Community Foundation

Community Foundation

March 9, 2020 by admin

The Community ACTS Fund

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March 9, 2020 by admin

“Every system is perfectly designed to get the result it gets.”
— W. Edwards Deming (possibly apocryphal)

Cultural equity is critical to the arts and culture sector’s long-term viability, as well as to the ability of the arts to contribute to healthy, vibrant, equitable communities for all. At the core of the challenges related to cultural equity are the historically inequitable distribution of resources and the value systems, biases, and systemic barriers associated with that distribution.

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July 6, 2019 by admin

Adults age sixty-five and above are currently the fastest-growing segment of the US population. In 2016, there were 47.8 million individuals age sixty-five and over in the United States (US Census Bureau 2017), and this number is expected to more than double by 2060. By 2040, nearly half of older adults are expected to come from diverse racial/ethnic and socioeconomic backgrounds (Vincent and Velkoff 2010; Johnson, Rodriquez-Salazar, et al. 2018). San Francisco’s population of older adults is higher than the national norm.

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October 28, 2018 by admin

Today, Regina’s Door in Oakland serves as a healing artistic space for survivors of sex trafficking, as well as a launching pad for theatrical productions featuring the stories and performances of survivors. Its start came in 2014, when Regina Evans decided she needed to do something to help her community. “We have young girls being brutalized every day. In Oakland trafficking is very hidden, but if you go down International Boulevard, you also see very young girls — twelve, thirteen, fourteen years old, and you know they’re being raped,” she said.

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February 14, 2018 by admin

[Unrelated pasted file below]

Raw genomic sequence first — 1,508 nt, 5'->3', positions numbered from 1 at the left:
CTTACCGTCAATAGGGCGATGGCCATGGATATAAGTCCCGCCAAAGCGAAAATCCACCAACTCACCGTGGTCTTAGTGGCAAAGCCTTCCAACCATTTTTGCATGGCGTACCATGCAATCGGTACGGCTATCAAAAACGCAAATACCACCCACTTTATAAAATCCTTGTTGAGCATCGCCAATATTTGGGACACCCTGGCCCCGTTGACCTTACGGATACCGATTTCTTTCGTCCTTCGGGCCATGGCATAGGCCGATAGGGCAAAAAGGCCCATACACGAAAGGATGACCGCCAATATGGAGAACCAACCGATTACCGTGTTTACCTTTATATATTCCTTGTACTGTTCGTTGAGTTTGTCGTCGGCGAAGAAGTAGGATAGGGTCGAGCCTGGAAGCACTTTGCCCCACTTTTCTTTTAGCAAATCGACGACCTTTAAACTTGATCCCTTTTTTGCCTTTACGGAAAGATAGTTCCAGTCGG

The arts and culture sector continues to have conversations on multiple levels about how to advance the causes of equity, inclusion, and diversity. The discussion is not new, but the momentum toward implementing clear action steps is building. A new level of understanding of the ways in which racial and social inequities are the result of complex systemic issues has given rise to a realization that the path to truly effective solutions will require deep, and deeply challenging, institutional change.

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February 14, 2018 by admin

As arts funders, we know that extensive research has shown that the presence of arts and culture activities at the neighborhood level can improve health and safety and promote a sense of well-being among residents. But how do we identify what activities already exist in a community and, as important, where there are gaps so we can be proactive in advancing a community’s livability?

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February 9, 2018 by Steve

Download:

pdf   Arts Funding at Twenty-Five (318Kb)

Introduction

The easy convenience of typing a few key words into a search box and promptly being immersed in data can make one forget that this capability has existed for a remarkably short period of time. Just twenty-five years ago — a point in time well within the recollection of most members of the arts and culture sector — Stanley N. Katz, then president of the American Council of Learned Societies, observed, “the serious study of arts philanthropy is less than a generation old, and we are just beginning the sorts of data collection and analysis…we need to make sound judgments about the field.”1

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March 9, 2017 by admin

Two years ago, I had breakfast with a colleague — very nice guy who has helped build the social, or “impact,” investing sector. I shared my ideas about how to connect impact investing with the arts.

To him, investing in the arts meant buying a Picasso or a Van Gogh, collecting art objects. He agreed there was a market for fine art. But impact investing in the arts? He was dead against it.

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March 9, 2017 by admin

As a new administration enters our nation’s White House, it is timely to reflect on the way that private philanthropy and public foundations joined forces to step into the gap when federal funding for the arts was dramatically reduced in the early 1990s.

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October 8, 2016 by admin

The woman on the phone was friendly but insistent. “Look,” she said, “more and more artists and arts organizations are taking on cross-sector community-based work. But this is a complex gig, and, unfortunately, many of them are in over their heads.” It was a blunt assessment, but I knew she was right. “Yeah, I’m seeing the same thing out in the field. So, what do you think is needed?” Her response? … One word: “Training!”

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